Mynda Treacy says

Hi Julie,

I’d need to see your formula to know what the problem might be.

Kind regards,

Mynda.

Julie says

=SUMPRODUCT((ColI=”X”)*(TVCC=”X”)*Total) This is the formula that worked, I want the exact same thing but replace the “X”‘s with 5 to 9 digit numbers.

Thanks

Mynda Treacy says

Hi Julie,

If you replace the x’s with numbers then you don’t put them inside double quotes….unless of course they are text and not numbers. In which case you would put them inside double quotes.

Remember double quotes tell Excel the data is text not a value/number.

If you can’t get it to work you’ll need to send me the workbook so I can see the data you’re working with.

Kind regards,

Mynda.

Julie says

That was it! Thank you very much Mynda, that was very helpful. I forgot about that rule with the quotes.

I really appreciate the quick responses aswell.

Best wishes,

Julie.

Mynda Treacy says

You’re welcome, Julie 🙂 Thanks for letting me know you sorted it out.

ATUL SRIVASTAVA says

Hi Mynda,

I wonder if it works when one of the criteria is Date (MM/DD/YYYY). I have been trying it, but could not succeed. For example,

Date Flower Number

2/1/2012 JASMINE 10

2/1/2012 ROSE 15

2/1/2012 LAVENDER 20

2/1/2012 LAVENDER 5

2/1/2012 ROSE 9

2/1/2012 JASMINE 15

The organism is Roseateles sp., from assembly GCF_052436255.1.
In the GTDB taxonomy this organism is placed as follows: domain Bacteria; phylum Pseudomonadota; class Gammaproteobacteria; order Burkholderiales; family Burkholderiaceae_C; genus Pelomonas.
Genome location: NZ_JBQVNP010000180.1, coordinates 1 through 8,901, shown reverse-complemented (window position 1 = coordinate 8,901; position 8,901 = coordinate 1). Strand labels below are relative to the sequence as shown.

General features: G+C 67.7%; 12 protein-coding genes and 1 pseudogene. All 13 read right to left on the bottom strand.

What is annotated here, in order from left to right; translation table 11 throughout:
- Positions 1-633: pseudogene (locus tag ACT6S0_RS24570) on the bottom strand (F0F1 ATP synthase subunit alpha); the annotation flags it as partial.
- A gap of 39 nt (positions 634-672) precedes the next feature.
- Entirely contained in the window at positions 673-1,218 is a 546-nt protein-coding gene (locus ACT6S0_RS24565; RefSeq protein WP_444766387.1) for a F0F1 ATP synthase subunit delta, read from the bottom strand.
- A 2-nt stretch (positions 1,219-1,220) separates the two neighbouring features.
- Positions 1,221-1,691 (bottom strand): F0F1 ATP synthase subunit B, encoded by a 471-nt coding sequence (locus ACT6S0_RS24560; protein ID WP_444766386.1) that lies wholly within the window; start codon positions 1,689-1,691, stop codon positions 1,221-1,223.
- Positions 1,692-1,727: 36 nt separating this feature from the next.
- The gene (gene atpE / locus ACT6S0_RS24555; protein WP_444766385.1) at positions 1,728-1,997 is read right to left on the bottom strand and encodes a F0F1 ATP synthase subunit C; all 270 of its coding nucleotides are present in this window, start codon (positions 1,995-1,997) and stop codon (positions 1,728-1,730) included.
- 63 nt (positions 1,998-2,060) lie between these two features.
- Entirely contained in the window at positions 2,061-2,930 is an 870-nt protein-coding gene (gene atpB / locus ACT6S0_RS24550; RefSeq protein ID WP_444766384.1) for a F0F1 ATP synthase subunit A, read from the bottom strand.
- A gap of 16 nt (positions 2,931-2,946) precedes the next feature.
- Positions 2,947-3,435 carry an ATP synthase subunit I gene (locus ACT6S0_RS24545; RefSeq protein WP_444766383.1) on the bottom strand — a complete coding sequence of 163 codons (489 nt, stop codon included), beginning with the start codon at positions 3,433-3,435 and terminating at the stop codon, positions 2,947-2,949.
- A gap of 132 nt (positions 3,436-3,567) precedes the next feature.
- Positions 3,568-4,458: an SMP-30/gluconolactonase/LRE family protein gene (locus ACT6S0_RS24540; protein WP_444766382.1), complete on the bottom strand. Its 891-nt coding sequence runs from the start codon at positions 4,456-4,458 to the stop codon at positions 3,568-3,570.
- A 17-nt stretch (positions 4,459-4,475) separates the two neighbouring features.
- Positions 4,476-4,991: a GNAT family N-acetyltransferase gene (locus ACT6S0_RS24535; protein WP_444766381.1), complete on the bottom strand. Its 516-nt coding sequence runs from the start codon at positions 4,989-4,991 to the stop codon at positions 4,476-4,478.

2/2/2012 JASMINE 18

2/2/2012 JASMINE 12

2/2/2012 LAVENDER 22

2/2/2012 ROSE 55

2/2/2012 LAVENDER 12

2/2/2012 ROSE 69

2/2/2012 ROSE 80

Now, I want to know each type of flower sold in a particular date on another sheet. Please advise how can I do that. I believe this formulae does not work on Dates. I am required to play around. Please help.

Mynda Treacy says

Hi Atul,

It does work on dates, as you can see in my example above, but you need to wrap them in a DATEVALUE function, or use the date serial number, or reference a cell containing the date.

The format of the date i.e. dd/mm/yy or mm/dd/yy shouldn’t matter as Excel will automatically interpret it based on your Excel and system settings.

I suggest you download the workbook for the tutorial above and play around with the formula that uses dates to see if you can find where you’re going wrong.

Kind regards,

Mynda.

Robert says

Now I know what I have using without understanding it.

Mynda Treacy says

🙂 Glad it was helpful.

Dan says

Very helpful – I needed the datevalue part of the function.

thanks

Mynda Treacy says

Thanks, Dan. Glad to have helped 🙂

Vidak Milatovic says

Nice! Thanks for explaining it clearly

These things should be in excel help, they are very useful

Mynda Treacy says

Thanks, Vidak 🙂

William Hayling says

Thanks you made it easy to understand

Mynda Treacy says

Cheers, William L:)

Ash Gupta says

Good website

Mynda Treacy says

Thanks Ash.